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In John 8:32, Jesus says the truth will set us free. But to Hollywood, truth is often a burden. A hindrance. It constricts creativity. If anything, filmmakers want to be set free from truth. Think about it. How true to life are action heroes who dispatch eight bad guys with a six-shooter while running unscathed through a hail of gunfire? And while one in four sexually active 12- to 17-year-olds will get an STD this year, that won't be reflected in raunchy teen comedies. Such realism just spoils the fun. Hollywood's unwritten code is this: Don't ever let the truth get in the way of a marketable story. In late 2001, however, the motion picture industry came under increased fire, specifically for playing fast and loose with the facts in movies claiming to be "based on a true story." Artistic license notwithstanding, families of people misrepresented or unfairly maligned onscreen are having a fit. Some have even filed lawsuits. All because they recognize film's ability to create a lasting impression in the minds of viewers.

"If you say something is true, then don't make it up. … You can't take real people's lives, say you're telling a true story, and then holler 'free speech,'" argues the attorney representing Jodi Tyne, who sued Warner Bros. over the depiction of her ex-husband in The Perfect Storm as an "unseaworthy, emotionally aloof, reckless" fishing boat captain whose excessive risk-taking cost him and his crew their lives. Played in the film by George Clooney, Billy Tyne couldn't survive monster waves in the ill-fated Andrea Gail, which capsized in 1991.

Another transgression occurs in James Cameron's Titanic. The small Scottish town of Dalbeattie is still stinging from that movie's portrayal of favorite son William Murdoch as the officer responsible for shooting panicked passengers, then taking his own life. According to eyewitnesses, the truth of the matter is that Murdoch died a hero. He gave away his life jacket and was swept overboard while deploying a lifeboat. Proverbs 22:1 says, "A good name is more desirable than great riches; to be esteemed is better than silver or gold." This man's sterling legacy was tarnished for the sake of expedient storytelling.

Is a filmmaker so different from a journalist? Why shouldn't both be held equally accountable for rendering a fair and accurate portrayal of purportedly "true" events?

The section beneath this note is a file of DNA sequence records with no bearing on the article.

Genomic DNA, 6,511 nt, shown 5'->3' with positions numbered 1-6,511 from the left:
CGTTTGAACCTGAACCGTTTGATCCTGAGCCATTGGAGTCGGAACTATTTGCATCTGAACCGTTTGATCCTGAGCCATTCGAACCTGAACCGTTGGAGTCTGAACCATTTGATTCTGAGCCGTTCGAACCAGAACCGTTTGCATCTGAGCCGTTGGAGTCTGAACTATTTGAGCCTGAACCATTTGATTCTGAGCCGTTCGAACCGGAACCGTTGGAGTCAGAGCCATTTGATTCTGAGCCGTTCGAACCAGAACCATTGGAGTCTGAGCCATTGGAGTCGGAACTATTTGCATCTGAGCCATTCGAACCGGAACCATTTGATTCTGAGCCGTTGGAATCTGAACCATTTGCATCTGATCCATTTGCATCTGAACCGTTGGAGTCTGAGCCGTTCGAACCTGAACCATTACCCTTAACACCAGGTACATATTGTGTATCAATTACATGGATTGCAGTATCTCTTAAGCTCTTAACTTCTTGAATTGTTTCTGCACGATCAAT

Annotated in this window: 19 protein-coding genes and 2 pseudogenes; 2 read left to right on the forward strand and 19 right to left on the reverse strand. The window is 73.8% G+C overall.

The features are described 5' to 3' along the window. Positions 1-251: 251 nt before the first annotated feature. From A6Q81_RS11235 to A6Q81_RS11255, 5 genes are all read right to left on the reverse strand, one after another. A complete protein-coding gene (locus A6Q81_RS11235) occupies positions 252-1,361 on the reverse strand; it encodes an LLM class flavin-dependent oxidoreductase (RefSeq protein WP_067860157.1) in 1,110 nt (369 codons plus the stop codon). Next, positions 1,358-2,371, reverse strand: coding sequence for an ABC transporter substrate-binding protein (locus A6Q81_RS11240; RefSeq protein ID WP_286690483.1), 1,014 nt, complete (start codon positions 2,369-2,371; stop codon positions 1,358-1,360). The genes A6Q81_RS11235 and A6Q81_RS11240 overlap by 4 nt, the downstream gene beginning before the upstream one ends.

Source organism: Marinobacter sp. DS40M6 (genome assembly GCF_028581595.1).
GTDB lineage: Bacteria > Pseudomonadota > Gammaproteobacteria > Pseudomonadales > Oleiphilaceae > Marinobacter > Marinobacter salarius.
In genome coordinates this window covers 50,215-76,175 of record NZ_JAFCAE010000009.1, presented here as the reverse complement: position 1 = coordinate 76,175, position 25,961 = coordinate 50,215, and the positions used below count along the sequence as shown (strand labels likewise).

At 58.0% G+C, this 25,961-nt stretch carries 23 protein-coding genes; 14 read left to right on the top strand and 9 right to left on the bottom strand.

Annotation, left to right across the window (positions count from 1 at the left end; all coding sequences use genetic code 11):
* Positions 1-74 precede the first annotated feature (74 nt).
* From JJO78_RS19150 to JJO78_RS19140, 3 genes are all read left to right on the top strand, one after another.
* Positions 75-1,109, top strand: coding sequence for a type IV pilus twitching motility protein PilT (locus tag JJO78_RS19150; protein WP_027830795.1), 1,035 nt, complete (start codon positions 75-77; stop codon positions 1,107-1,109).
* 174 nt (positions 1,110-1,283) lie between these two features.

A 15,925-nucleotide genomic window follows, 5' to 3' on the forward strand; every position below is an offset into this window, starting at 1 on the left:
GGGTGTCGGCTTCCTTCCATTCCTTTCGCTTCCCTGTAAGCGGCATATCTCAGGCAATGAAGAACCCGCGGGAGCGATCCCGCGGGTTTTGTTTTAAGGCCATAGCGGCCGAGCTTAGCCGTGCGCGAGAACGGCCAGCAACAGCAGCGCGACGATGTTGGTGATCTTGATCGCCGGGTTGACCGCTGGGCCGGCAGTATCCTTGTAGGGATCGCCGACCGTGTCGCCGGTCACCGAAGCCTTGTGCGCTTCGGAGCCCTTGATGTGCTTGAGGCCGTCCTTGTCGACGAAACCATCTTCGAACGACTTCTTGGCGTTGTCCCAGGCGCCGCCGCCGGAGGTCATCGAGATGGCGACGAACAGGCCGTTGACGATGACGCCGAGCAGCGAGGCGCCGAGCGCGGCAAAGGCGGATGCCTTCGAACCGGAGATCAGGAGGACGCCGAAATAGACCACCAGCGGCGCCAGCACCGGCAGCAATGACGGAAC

"The ground is shifting," lawyer and author John Aquino told USA Today. "The law is still mainly on the [entertainment] industry's side. But the general public is increasingly asking, 'Can they really just make up terrible things about a person just to make their story better?'"

Enjoying tremendous Oscar buzz, Russell Crowe's gripping drama A Beautiful Mind is another flick that has caught flak. This story of schizophrenic mathematician John Forbes Nash Jr. has been accused by people close to the Nobel Prize-winner of taking so many liberties that it's more fiction than fact. Mental health professionals object to the suggestion that Nash's most rational, lauded work coincided with severe hallucinations—an impossibility. In fact, when he did become delusional in 1959, his work suffered dramatically.

While viewing A Beautiful Mind, I was especially moved by the strength and support of Nash's wife. You can imagine my disappointment when I later learned that the couple was actually divorced in 1963 and only remarried each other in 2001.

Hollywood is an image plant. A fantasy factory. Movies keep rolling off the assembly line. And more often than not, "truth" is that hunk of debris that got punched out midway through the manufacturing process to create an appropriately sized hole. It hits the floor, is swept up and forgotten. That's something we should all keep in mind when enjoying a "true story" machined and packaged for mass consumption.

Published February 2002